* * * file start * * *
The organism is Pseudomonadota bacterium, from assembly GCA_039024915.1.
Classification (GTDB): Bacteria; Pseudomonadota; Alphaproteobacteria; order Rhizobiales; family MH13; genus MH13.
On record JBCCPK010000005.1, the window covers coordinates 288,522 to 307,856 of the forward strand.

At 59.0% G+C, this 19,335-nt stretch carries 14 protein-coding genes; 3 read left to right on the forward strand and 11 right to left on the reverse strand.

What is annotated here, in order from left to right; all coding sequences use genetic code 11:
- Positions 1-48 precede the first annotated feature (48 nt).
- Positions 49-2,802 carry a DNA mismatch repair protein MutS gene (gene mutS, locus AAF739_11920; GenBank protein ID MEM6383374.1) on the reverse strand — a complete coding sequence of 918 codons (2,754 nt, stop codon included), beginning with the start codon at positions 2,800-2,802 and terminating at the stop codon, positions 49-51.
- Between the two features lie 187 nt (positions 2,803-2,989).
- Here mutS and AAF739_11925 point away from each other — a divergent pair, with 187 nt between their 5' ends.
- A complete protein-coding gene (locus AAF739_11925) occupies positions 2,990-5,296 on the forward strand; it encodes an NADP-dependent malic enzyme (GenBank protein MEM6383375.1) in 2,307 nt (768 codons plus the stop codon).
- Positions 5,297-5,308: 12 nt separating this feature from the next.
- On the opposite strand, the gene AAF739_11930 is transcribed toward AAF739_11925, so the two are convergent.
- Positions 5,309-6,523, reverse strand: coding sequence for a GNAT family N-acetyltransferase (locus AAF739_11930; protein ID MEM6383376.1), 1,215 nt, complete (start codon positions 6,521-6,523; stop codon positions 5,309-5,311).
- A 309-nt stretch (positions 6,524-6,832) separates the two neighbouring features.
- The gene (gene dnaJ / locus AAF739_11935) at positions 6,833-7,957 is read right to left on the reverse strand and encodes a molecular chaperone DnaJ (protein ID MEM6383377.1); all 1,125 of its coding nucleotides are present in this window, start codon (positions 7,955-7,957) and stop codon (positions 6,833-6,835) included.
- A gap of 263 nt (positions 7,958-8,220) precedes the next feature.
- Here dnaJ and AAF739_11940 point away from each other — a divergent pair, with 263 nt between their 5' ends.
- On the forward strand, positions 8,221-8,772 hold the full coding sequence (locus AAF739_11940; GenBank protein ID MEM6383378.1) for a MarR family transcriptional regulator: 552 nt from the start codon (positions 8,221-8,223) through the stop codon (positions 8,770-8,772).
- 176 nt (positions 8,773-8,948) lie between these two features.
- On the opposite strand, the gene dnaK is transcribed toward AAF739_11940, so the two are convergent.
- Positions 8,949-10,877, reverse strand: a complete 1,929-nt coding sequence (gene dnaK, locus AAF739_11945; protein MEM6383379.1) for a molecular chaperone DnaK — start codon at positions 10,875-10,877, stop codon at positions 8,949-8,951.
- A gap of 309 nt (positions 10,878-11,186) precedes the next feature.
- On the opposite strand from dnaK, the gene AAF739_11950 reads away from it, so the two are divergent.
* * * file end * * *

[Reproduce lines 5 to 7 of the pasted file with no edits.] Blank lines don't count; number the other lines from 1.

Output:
What is annotated here, in order from left to right; all coding sequences use genetic code 11:
- Positions 1-48 precede the first annotated feature (48 nt).
- Positions 49-2,802 carry a DNA mismatch repair protein MutS gene (gene mutS, locus AAF739_11920; GenBank protein ID MEM6383374.1) on the reverse strand — a complete coding sequence of 918 codons (2,754 nt, stop codon included), beginning with the start codon at positions 2,800-2,802 and terminating at the stop codon, positions 49-51.